50Hertz greenlights energy transmission hub in Germany

50Hertz greenlights energy transmission hub in Germany
Image: 123rf

Transmission system operator 50Hertz will develop a site near Bad Lauchstädt, in the south of Saxony-Anhalt, Germany, into an energy transmission hub. A total of four systems for reactive power compensation will aim to help stabilise voltage and support reliable electricity transmission.

The planned substation tech investments will be implemented together with regional and international partners. And now that the contracts are placed, preliminary work has started.

50Hertz has charged US manufacturer General Electric Renewable Energy (GE) with the delivery of two static synchronous compensators (STATCOMs).

Maschinenfabrik Reinhausen (MR), located in Erfurt, Thuringia, was awarded the contract to construct two MSCDN (Mechanically Switched Capacitor with Damping Network) systems in cooperation with Omexom EBEHAKO GmbH from Zwickau in Saxony.

According to the TSO, the Lauchstädt substation is critical due to its position as the starting point for a South-West Interconnector (‘Thuringian Electricity Bridge’) to transport renewable electricity to the south.

Cooperation for the substation Lauchstädt: Dr. Frank Golletz, CTO 50Hertz (right) and Dirk Kunze, Head of Assets (left) with Philppe Piron, CEO GE Grid Solution during the CIGRE-Meeting in Paris. Photo: GE

Dr Frank Golletz, chief technical officer at 50Hertz, stated: “If we want our future power supply to come almost exclusively from renewable energy sources, our grids require reliable as well as innovative operating equipment for voltage and frequency stability. Simply put, the reactive power compensation systems that we ordered will provide the ‘lubricant’ for smooth and secure electricity transport.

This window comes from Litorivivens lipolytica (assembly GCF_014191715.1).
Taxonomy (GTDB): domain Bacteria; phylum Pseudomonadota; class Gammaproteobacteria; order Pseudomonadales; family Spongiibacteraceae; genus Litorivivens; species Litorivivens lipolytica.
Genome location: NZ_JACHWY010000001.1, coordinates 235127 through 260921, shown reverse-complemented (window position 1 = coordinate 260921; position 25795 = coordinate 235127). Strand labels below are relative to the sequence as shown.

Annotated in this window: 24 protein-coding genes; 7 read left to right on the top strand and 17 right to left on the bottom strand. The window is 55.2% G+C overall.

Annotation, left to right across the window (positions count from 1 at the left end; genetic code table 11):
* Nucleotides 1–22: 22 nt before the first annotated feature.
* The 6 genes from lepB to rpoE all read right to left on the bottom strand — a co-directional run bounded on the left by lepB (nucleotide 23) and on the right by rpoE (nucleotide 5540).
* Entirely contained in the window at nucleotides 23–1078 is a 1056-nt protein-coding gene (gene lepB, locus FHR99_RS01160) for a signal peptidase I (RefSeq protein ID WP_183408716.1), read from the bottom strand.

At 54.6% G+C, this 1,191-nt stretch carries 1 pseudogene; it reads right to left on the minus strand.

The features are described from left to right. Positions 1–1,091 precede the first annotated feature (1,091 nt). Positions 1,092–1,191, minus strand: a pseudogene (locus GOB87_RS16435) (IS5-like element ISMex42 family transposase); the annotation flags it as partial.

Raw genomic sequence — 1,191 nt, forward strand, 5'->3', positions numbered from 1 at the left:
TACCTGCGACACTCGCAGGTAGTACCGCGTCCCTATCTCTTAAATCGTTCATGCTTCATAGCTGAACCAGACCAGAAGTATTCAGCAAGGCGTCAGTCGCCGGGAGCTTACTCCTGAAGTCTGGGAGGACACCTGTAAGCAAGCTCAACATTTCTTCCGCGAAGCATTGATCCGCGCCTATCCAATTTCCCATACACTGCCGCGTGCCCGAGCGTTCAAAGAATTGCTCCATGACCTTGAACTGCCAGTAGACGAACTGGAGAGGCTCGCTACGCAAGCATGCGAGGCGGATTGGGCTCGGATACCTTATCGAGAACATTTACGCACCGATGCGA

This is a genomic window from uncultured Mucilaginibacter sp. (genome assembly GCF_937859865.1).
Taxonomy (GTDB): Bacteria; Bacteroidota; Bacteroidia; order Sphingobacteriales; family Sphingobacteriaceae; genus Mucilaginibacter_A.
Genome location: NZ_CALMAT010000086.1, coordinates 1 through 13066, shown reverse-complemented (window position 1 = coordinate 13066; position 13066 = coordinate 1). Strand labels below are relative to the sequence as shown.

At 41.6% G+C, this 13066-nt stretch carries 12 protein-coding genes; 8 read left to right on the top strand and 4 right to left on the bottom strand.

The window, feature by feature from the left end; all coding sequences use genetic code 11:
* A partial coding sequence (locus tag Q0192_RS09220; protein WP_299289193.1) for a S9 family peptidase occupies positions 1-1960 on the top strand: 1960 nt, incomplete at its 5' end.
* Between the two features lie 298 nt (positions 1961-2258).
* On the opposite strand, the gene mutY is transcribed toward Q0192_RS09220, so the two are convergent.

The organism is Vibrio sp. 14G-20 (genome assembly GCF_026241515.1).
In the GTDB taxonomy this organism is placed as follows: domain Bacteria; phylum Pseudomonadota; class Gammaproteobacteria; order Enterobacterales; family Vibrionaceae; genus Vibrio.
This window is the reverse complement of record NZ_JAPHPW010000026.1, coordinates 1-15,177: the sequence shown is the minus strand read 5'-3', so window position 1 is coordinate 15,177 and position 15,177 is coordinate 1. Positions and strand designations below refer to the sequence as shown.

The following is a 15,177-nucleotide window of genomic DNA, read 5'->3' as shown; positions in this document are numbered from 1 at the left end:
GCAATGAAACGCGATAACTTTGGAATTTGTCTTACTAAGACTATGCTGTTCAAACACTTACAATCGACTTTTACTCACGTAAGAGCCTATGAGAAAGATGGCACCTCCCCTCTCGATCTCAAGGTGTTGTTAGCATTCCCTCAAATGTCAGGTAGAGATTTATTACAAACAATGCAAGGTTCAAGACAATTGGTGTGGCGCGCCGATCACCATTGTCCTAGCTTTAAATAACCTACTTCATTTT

“The Lauchstädt site is extremely important as this is where the high-capacity South-West Interconnector in the direction of Bavaria, also called the ‘Thuringian Electricity Bridge’, starts and other high-voltage power lines converge,” he added.

Have you read:
German-Denmark interconnector land cable to be replaced
Smart Energy Finances: Green and sustainability-linked bonds for 50Hertz and Eaton
Germany’s net-zero future needs 41TWh hydrogen storage capacity says study

Transmission hub technical layout

The two STATCOMs (static synchronous compensators) to be constructed by GE provide dynamic reactive power and have an estimated capacity of 300MVAR each. Their completion is planned for 2025 and 2027.

The two reactive power compensation systems from Maschinenfabrik Reinhausen / Omexom also have a capacity of 300MVAR each and provide static reactive power. Complementation and commissioning are also planned for 2025.

Altogether, according to 50Hertz, dozens of STATCOM systems and other voltage stability and restraint systems will be installed at many sites in the years to come.

A corresponding capacity of more than 12,000MVAR was confirmed in the 2035 Grid Development Plan of 2021.

50Hertz has cited the importance of such stations as in the future fewer thermal power stations with large generators will contribute to automatic voltage regulation by providing reactive power.

For electricity generated from renewable sources, mainly wind and solar power, the reactive power needed for voltage stability that was previously supplied by large power plants needs to be replaced.

This is the function of the STATCOMs and the MSCDN systems, which will be installed at specific positions in Germany‘s transmission grid.

Further, electricity can only flow through an alternating current grid with the right active and reactive power ratio. This ratio is essential to create and break down a magnetic field 50 times per second so that the voltage is maintained during electricity transmission.

If there is too much reactive power in the grid, less electricity is transported, whereas if there is not enough reactive power, the voltage drops, which can lead to disturbances in the electricity supply.